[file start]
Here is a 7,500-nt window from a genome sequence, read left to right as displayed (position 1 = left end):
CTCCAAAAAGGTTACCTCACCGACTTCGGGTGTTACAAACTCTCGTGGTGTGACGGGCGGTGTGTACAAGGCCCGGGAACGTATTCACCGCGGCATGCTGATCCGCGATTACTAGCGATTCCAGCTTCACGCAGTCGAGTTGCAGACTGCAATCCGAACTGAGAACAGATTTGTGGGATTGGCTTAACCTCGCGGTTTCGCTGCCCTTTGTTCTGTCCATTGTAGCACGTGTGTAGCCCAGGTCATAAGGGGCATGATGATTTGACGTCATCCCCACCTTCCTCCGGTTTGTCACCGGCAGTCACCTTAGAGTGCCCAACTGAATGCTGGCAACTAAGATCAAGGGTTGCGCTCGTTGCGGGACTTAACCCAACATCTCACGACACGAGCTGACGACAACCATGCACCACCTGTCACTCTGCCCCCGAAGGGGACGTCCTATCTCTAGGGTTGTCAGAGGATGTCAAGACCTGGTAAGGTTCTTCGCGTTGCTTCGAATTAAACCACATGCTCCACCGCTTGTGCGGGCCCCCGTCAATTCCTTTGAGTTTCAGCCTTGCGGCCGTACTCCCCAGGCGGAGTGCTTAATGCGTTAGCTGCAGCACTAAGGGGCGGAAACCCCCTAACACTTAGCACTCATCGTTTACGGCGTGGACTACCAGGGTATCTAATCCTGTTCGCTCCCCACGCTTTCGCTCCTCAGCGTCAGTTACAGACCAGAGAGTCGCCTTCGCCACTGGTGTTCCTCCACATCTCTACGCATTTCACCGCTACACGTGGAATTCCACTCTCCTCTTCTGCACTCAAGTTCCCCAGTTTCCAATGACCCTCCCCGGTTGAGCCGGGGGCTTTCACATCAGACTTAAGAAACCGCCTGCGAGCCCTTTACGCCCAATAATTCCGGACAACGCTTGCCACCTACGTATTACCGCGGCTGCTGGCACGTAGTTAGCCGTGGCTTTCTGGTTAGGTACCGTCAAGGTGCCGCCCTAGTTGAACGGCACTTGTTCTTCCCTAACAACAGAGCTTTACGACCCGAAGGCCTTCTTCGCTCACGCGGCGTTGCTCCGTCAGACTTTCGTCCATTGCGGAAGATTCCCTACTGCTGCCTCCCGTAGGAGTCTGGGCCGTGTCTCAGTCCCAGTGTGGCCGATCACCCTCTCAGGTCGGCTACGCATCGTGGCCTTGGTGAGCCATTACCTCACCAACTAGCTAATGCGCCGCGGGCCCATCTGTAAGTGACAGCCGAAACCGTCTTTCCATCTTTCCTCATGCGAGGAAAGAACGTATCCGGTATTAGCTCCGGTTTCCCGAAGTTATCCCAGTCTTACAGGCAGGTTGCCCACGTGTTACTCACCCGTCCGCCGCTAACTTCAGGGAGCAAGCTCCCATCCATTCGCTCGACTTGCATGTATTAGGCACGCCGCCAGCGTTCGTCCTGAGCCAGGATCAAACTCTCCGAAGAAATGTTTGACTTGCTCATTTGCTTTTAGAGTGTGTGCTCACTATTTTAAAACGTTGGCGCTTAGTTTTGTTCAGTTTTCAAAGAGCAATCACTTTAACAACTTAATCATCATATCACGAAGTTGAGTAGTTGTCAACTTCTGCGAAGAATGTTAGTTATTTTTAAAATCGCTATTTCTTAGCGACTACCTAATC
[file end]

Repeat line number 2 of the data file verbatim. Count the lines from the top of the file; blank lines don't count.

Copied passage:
CTCCAAAAAGGTTACCTCACCGACTTCGGGTGTTACAAACTCTCGTGGTGTGACGGGCGGTGTGTACAAGGCCCGGGAACGTATTCACCGCGGCATGCTGATCCGCGATTACTAGCGATTCCAGCTTCACGCAGTCGAGTTGCAGACTGCAATCCGAACTGAGAACAGATTTGTGGGATTGGCTTAACCTCGCGGTTTCGCTGCCCTTTGTTCTGTCCATTGTAGCACGTGTGTAGCCCAGGTCATAAGGGGCATGATGATTTGACGTCATCCCCACCTTCCTCCGGTTTGTCACCGGCAGTCACCTTAGAGTGCCCAACTGAATGCTGGCAACTAAGATCAAGGGTTGCGCTCGTTGCGGGACTTAACCCAACATCTCACGACACGAGCTGACGACAACCATGCACCACCTGTCACTCTGCCCCCGAAGGGGACGTCCTATCTCTAGGGTTGTCAGAGGATGTCAAGACCTGGTAAGGTTCTTCGCGTTGCTTCGAATTAAACCACATGCTCCACCGCTTGTGCGGGCCCCCGTCAATTCCTTTGAGTTTCAGCCTTGCGGCCGTACTCCCCAGGCGGAGTGCTTAATGCGTTAGCTGCAGCACTAAGGGGCGGAAACCCCCTAACACTTAGCACTCATCGTTTACGGCGTGGACTACCAGGGTATCTAATCCTGTTCGCTCCCCACGCTTTCGCTCCTCAGCGTCAGTTACAGACCAGAGAGTCGCCTTCGCCACTGGTGTTCCTCCACATCTCTACGCATTTCACCGCTACACGTGGAATTCCACTCTCCTCTTCTGCACTCAAGTTCCCCAGTTTCCAATGACCCTCCCCGGTTGAGCCGGGGGCTTTCACATCAGACTTAAGAAACCGCCTGCGAGCCCTTTACGCCCAATAATTCCGGACAACGCTTGCCACCTACGTATTACCGCGGCTGCTGGCACGTAGTTAGCCGTGGCTTTCTGGTTAGGTACCGTCAAGGTGCCGCCCTAGTTGAACGGCACTTGTTCTTCCCTAACAACAGAGCTTTACGACCCGAAGGCCTTCTTCGCTCACGCGGCGTTGCTCCGTCAGACTTTCGTCCATTGCGGAAGATTCCCTACTGCTGCCTCCCGTAGGAGTCTGGGCCGTGTCTCAGTCCCAGTGTGGCCGATCACCCTCTCAGGTCGGCTACGCATCGTGGCCTTGGTGAGCCATTACCTCACCAACTAGCTAATGCGCCGCGGGCCCATCTGTAAGTGACAGCCGAAACCGTCTTTCCATCTTTCCTCATGCGAGGAAAGAACGTATCCGGTATTAGCTCCGGTTTCCCGAAGTTATCCCAGTCTTACAGGCAGGTTGCCCACGTGTTACTCACCCGTCCGCCGCTAACTTCAGGGAGCAAGCTCCCATCCATTCGCTCGACTTGCATGTATTAGGCACGCCGCCAGCGTTCGTCCTGAGCCAGGATCAAACTCTCCGAAGAAATGTTTGACTTGCTCATTTGCTTTTAGAGTGTGTGCTCACTATTTTAAAACGTTGGCGCTTAGTTTTGTTCAGTTTTCAAAGAGCAATCACTTTAACAACTTAATCATCATATCACGAAGTTGAGTAGTTGTCAACTTCTGCGAAGAATGTTAGTTATTTTTAAAATCGCTATTTCTTAGCGACTACCTAATC